Kathy McLean noted that Blais had answered a question about the budget, and the question was directed at the Selectboard. I was answering a question that was answered at the last meeting, responded Blais; that’s fully within the discretion of the moderator.
Linda Lyon thanked the Selectboard for approving Australian ballots and electronic signatures. She also asked about the Board’s meeting minutes on the website; minutes from February through August are still marked as “draft.” Gabriel explained that when the Board moved to remote meeting access they stopped approving past meeting minutes at each regular meeting. Late in the summer, at a citizen’s request, the Board resumed the practice, but did not make it retroactive. Lyon asked that those minutes be approved. Green made a motion to approve all the past meeting minutes as written, February 4, 2020 and July 21, 2020. Sumner seconded the motion, which passed, 3-0.
Doug Parkhurst asked if the electronic signature process discussed earlier included faxed submissions. The Board agreed.
Bob Teree thought the Town Clerk wouldn’t want to receive random individual petition pages; he suggested the person circulating the petition should collect all signed pages and submit a packet. Dow was no longer on the teleconference, but Blais remarked that she would likely prefer to receive a completed package. There was some discussion about how to determine how many signatures had been collected if individuals sent their pages in separately.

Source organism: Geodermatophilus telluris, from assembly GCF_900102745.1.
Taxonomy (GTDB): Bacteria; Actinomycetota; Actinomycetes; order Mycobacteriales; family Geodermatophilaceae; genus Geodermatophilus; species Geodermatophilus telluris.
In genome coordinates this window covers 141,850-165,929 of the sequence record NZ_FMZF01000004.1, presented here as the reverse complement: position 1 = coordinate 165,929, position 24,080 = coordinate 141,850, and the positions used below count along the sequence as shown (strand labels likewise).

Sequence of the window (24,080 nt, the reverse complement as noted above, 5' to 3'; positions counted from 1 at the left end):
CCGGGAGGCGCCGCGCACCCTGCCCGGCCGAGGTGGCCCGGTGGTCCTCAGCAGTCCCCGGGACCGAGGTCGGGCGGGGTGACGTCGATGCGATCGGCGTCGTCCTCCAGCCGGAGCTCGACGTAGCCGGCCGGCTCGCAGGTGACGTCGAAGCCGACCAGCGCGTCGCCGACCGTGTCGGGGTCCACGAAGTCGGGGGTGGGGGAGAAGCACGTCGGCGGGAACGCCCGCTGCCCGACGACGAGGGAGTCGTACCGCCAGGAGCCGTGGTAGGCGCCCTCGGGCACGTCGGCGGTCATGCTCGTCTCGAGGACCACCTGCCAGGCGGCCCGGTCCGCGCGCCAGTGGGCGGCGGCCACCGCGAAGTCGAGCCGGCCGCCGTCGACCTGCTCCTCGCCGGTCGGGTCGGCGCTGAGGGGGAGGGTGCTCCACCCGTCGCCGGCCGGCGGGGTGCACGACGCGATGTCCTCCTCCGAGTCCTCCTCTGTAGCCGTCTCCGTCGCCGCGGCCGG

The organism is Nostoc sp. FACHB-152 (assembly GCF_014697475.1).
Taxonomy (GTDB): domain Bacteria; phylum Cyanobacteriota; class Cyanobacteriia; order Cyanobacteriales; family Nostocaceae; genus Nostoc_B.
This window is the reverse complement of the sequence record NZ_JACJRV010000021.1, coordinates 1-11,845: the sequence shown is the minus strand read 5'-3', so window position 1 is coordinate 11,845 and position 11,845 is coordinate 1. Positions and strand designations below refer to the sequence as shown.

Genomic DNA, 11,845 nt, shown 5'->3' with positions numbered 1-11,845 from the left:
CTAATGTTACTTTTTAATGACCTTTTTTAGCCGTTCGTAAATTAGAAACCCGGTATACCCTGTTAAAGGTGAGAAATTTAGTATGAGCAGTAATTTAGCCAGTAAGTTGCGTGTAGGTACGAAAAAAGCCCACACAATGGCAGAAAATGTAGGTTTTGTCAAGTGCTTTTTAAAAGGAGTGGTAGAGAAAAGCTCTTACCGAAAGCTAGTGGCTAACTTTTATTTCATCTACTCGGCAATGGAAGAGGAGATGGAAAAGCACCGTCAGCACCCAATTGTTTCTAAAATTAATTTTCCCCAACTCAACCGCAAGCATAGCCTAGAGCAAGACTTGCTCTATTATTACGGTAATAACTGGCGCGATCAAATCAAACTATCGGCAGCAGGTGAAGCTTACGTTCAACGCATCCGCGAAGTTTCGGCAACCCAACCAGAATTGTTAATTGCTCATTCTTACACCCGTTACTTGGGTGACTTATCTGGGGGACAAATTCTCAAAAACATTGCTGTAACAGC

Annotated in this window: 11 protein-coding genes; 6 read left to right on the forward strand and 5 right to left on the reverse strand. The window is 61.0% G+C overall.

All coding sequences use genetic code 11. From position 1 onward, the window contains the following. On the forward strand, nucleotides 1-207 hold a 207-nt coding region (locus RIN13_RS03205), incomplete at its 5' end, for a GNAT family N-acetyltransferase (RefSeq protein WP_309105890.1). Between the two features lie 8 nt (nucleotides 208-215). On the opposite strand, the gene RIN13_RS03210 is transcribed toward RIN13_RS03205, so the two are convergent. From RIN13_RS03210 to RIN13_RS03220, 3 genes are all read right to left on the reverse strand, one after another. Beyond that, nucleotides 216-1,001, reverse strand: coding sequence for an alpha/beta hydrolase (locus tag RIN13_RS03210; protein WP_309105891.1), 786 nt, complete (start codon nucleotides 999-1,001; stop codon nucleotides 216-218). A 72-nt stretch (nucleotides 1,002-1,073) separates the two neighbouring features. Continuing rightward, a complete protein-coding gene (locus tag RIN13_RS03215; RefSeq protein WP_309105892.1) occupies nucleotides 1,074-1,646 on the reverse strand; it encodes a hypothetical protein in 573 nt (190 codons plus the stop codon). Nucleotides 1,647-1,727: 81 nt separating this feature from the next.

Paul Blais announced the Halifax School budget work session would be held tomorrow evening, via Zoom. While the budget can’t be finalized until after School Board Director elections on January 19th, the School Board hopes to complete the work at their meeting on the 20th, and presently the numbers indicate there will be a tax reduction of approximately eleven cents.
Peter Silverberg said he thought the Town had been trucking in their gravel all along; he now realizes that’s not the case, and asked how much gravel was trucked in the past. It’s new this year, said Green. We truck all our sand but weren’t trucking gravel. Rafus said that the last three or four years we were crushing gravel in our own pit, usually twice a year, spring and fall, about 5,000 yards each time. We crushed about 20.000 yards the year before Irene, which we expected would supply us for several years, but we used all of that and more in reconstruction following the storm. We had gravel hauled in for a while after that, until we got set up to do our own crushing again. At times, if we are working on Thomas Hill, it is actually cheaper to have gravel trucked in than to use material from our pit. Silverberg said he now understood that while the Town had previously been crushing, all gravel would now be trucked in from elsewhere.
Marilou Parkhurst asked for details about tomorrow night’s School Board meeting. That information is on the supervisory union’s website, answered Blais. He told Parkhurst he would email her the link to the agenda and instructions for calling in to the meeting.
Sumner made a motion to adjourn the meeting at 8:03 p.m. Rafus seconded the motion, which passed, 3-0.